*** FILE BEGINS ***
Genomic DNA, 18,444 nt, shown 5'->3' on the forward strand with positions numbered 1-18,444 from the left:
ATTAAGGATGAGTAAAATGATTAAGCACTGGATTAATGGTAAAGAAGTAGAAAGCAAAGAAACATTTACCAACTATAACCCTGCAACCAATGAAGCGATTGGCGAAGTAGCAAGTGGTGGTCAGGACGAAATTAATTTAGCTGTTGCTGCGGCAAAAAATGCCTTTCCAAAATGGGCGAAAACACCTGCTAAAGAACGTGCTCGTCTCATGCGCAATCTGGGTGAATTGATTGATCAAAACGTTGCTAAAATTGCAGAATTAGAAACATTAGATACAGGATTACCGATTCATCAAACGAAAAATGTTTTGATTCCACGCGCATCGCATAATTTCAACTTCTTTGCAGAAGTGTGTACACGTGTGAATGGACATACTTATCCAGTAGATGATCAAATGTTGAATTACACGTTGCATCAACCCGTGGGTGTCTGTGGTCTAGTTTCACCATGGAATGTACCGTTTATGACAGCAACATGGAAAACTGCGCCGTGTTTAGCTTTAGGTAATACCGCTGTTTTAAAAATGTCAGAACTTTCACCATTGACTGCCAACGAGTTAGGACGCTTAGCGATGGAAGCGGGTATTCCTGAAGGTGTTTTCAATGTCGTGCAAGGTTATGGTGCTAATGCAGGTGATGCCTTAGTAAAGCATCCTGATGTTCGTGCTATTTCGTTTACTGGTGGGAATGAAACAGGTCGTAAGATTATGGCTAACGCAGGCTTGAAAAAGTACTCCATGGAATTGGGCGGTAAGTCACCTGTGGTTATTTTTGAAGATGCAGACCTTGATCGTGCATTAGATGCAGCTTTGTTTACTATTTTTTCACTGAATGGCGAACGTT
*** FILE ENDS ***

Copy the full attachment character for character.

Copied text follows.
Genomic DNA, 18,444 nt, shown 5'->3' on the forward strand with positions numbered 1-18,444 from the left:
ATTAAGGATGAGTAAAATGATTAAGCACTGGATTAATGGTAAAGAAGTAGAAAGCAAAGAAACATTTACCAACTATAACCCTGCAACCAATGAAGCGATTGGCGAAGTAGCAAGTGGTGGTCAGGACGAAATTAATTTAGCTGTTGCTGCGGCAAAAAATGCCTTTCCAAAATGGGCGAAAACACCTGCTAAAGAACGTGCTCGTCTCATGCGCAATCTGGGTGAATTGATTGATCAAAACGTTGCTAAAATTGCAGAATTAGAAACATTAGATACAGGATTACCGATTCATCAAACGAAAAATGTTTTGATTCCACGCGCATCGCATAATTTCAACTTCTTTGCAGAAGTGTGTACACGTGTGAATGGACATACTTATCCAGTAGATGATCAAATGTTGAATTACACGTTGCATCAACCCGTGGGTGTCTGTGGTCTAGTTTCACCATGGAATGTACCGTTTATGACAGCAACATGGAAAACTGCGCCGTGTTTAGCTTTAGGTAATACCGCTGTTTTAAAAATGTCAGAACTTTCACCATTGACTGCCAACGAGTTAGGACGCTTAGCGATGGAAGCGGGTATTCCTGAAGGTGTTTTCAATGTCGTGCAAGGTTATGGTGCTAATGCAGGTGATGCCTTAGTAAAGCATCCTGATGTTCGTGCTATTTCGTTTACTGGTGGGAATGAAACAGGTCGTAAGATTATGGCTAACGCAGGCTTGAAAAAGTACTCCATGGAATTGGGCGGTAAGTCACCTGTGGTTATTTTTGAAGATGCAGACCTTGATCGTGCATTAGATGCAGCTTTGTTTACTATTTTTTCACTGAATGGCGAACGTT